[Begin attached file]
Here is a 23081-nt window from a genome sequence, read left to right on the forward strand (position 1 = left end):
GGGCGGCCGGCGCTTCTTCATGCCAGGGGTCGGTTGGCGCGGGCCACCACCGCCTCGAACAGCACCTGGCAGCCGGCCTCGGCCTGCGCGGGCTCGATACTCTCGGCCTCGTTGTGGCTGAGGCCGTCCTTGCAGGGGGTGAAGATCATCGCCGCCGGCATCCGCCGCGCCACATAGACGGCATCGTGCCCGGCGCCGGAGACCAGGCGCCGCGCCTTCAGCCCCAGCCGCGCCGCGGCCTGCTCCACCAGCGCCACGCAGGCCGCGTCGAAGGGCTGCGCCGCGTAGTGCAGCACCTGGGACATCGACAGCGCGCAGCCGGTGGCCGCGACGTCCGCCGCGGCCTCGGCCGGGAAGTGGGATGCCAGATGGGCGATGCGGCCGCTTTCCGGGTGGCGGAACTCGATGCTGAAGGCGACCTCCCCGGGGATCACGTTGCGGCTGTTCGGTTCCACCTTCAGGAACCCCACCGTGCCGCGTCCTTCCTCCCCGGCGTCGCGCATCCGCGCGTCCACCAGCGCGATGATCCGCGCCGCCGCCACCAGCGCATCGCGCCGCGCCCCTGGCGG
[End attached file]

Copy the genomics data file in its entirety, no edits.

Here is a 23081-nt window from a genome sequence, read left to right on the forward strand (position 1 = left end):
GGGCGGCCGGCGCTTCTTCATGCCAGGGGTCGGTTGGCGCGGGCCACCACCGCCTCGAACAGCACCTGGCAGCCGGCCTCGGCCTGCGCGGGCTCGATACTCTCGGCCTCGTTGTGGCTGAGGCCGTCCTTGCAGGGGGTGAAGATCATCGCCGCCGGCATCCGCCGCGCCACATAGACGGCATCGTGCCCGGCGCCGGAGACCAGGCGCCGCGCCTTCAGCCCCAGCCGCGCCGCGGCCTGCTCCACCAGCGCCACGCAGGCCGCGTCGAAGGGCTGCGCCGCGTAGTGCAGCACCTGGGACATCGACAGCGCGCAGCCGGTGGCCGCGACGTCCGCCGCGGCCTCGGCCGGGAAGTGGGATGCCAGATGGGCGATGCGGCCGCTTTCCGGGTGGCGGAACTCGATGCTGAAGGCGACCTCCCCGGGGATCACGTTGCGGCTGTTCGGTTCCACCTTCAGGAACCCCACCGTGCCGCGTCCTTCCTCCCCGGCGTCGCGCATCCGCGCGTCCACCAGCGCGATGATCCGCGCCGCCGCCACCAGCGCATCGCGCCGCGCCCCTGGCGG